Theresa May’s Brexit deal: Which way did your MP vote?
- There are 27 MPs in Greater Manchester
- 22 are Labour, 4 are Tories and 1 is independent
- Stats and analysis on how they voted
Last night MPs in parliament voted on Theresa May’s EU withdrawal deal. The vote was a shattering defeat for the government, who lost by 230 votes – a record defeat for a motion proposed by a sitting government.
Just 3 Labour MPs voted with the government, and 118 Conservative MPs voted against their party’s government.
The table below outlines how each of the MPs in Greater Manchester voted – their names are coloured according to their party – Red for Labour, blue for the Conservatives and grey for independents.
|Altrincham and Sale West||Graham Brady||A|
|Blackley and Broughton||Graham Stringer||A|
|Bolton North East||David Crausby||A|
|Bolton South East||Yasmin Qureshi||A|
|Bolton West||Chris Green||A|
|Bury North||James Frith||A|
|Bury South||Ivan Lewis||A|
|Denton and Reddish||Andrew Gwynne||A|
|Hazel Grove||William Wragg||A|
|Heywood and Middleton||Liz McInnes||A|
|Manchester, Central||Lucy Powell||A|
|Manchester, Gorton||Afzal Khan||A|
|Manchester, Withington||Jeff Smith||A|
|Oldham East and Saddleworth||Debbie Abrahams||A|
|Oldham West and Royton||Jim McMahon||A|
|Salford and Eccles||Rebecca Long-Bailey||A|
|Stalybridge and Hyde||Jonathan Reynolds||A|
|Stretford and Urmston||Kate Green||A|
|Worsley and Eccles South||Barbara Keeley||A|
|Wythenshawe and Sale East||Mike Kane||A|
As you can see, only one MP in Greater Manchester voted for the deal – Mary Robinson, the Tory MP for Cheadle. All other MPs voted against, showing that May’s deal is more or less universally disliked across our city.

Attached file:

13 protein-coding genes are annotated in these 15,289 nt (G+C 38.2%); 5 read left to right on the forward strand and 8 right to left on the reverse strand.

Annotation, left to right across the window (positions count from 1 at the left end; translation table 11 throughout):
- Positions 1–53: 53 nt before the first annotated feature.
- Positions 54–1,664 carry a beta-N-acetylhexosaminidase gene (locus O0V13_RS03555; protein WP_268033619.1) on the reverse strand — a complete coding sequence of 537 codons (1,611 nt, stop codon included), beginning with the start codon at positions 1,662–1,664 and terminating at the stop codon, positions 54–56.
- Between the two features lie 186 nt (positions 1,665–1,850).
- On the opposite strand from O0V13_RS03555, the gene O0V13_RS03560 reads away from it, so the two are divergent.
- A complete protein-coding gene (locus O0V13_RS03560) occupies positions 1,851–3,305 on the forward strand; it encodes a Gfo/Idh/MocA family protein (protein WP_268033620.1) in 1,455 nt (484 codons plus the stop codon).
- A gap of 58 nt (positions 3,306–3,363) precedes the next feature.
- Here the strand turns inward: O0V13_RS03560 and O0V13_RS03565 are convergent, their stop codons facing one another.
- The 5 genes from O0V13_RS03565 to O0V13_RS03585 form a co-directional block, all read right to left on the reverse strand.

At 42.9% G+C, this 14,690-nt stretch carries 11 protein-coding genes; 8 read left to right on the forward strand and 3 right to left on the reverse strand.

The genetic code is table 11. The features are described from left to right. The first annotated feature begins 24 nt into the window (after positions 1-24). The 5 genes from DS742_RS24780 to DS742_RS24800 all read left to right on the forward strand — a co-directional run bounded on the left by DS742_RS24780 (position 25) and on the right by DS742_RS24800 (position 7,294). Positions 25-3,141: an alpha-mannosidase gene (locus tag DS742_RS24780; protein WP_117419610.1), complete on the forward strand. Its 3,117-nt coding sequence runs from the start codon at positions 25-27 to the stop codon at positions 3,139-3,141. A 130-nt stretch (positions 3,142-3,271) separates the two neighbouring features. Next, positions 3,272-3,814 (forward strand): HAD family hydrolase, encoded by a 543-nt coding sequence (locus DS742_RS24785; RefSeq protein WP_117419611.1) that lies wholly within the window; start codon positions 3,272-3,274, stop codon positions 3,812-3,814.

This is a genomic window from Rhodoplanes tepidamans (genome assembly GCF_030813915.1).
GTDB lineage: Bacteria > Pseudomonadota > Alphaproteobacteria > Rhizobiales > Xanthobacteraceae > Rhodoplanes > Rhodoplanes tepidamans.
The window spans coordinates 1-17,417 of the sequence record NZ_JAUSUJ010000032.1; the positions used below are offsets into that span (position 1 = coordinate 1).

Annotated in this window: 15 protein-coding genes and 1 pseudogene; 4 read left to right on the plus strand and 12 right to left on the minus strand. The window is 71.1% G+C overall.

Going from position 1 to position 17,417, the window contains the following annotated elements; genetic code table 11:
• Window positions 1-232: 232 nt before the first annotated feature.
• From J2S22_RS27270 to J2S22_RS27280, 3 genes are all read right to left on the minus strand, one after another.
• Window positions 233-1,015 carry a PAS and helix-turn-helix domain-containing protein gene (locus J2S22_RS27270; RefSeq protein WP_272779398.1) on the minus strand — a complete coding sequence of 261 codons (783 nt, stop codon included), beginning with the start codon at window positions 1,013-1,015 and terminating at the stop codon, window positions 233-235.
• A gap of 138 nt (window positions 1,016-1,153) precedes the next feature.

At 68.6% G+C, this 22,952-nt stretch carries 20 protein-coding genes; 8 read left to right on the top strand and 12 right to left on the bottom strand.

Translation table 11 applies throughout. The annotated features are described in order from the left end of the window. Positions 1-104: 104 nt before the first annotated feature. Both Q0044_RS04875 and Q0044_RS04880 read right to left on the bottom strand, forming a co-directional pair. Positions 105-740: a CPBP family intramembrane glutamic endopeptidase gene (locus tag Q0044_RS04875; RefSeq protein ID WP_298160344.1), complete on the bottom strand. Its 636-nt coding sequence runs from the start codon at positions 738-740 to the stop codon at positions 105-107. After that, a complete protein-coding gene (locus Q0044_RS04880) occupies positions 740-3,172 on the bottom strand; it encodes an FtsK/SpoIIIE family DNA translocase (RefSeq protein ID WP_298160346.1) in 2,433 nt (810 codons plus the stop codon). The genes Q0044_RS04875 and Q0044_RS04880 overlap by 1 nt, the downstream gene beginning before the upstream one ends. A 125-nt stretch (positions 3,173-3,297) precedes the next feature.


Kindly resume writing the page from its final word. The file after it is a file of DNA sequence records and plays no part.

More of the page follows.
I promised an infographic, but given the scale of unanimity across the city, the map below is a little on the nose at proving the point the deal was unpopular.
So what happens now?
Labour leader Jeremy Corbyn has tabled a motion of no confidence in the government today. If it passes, it’s likely that Labour will call a general election. However, political experts think the motion will not pass and Theresa May’s government will be allowed to continue.
In that scenario, May has until Friday to come back with a response on what the government is going to do next regarding Brexit.
There are several possibilities. She could seek further concessions and reassurances from the EU, but the reaction of the bloc’s leaders last night would suggest they are not willing to budge on the deal they have already set out.
Theresa May could set out a motion for a second referendum in an attempt to gain the public’s support for her deal. Whether this would pass the house is unknown and depends on the question of such a referendum.
Would it be a choice between May’s deal or no deal, or a choice between those two options and remain, or simply a rerun of the 2016 referendum? Each option has its critics.
If unwilling to do that, May could ask for an extension to Article 50 to keep the country as it is while staging a complete renegotiation of her deal.
Or in more extreme moves, May could revoke Article 50, thereby cancelling Brexit, or at the other end of the spectrum she could let the UK leave the EU without a deal in place by the end of March. Threatening either of these moves would be a last ditch attempt by the PM to try to gain support for her deal as being the least worst alternative.
Of course, with the chaotic nature of parliament at the moment, something entirely unexpected and random could occur. All we can do is watch and wait.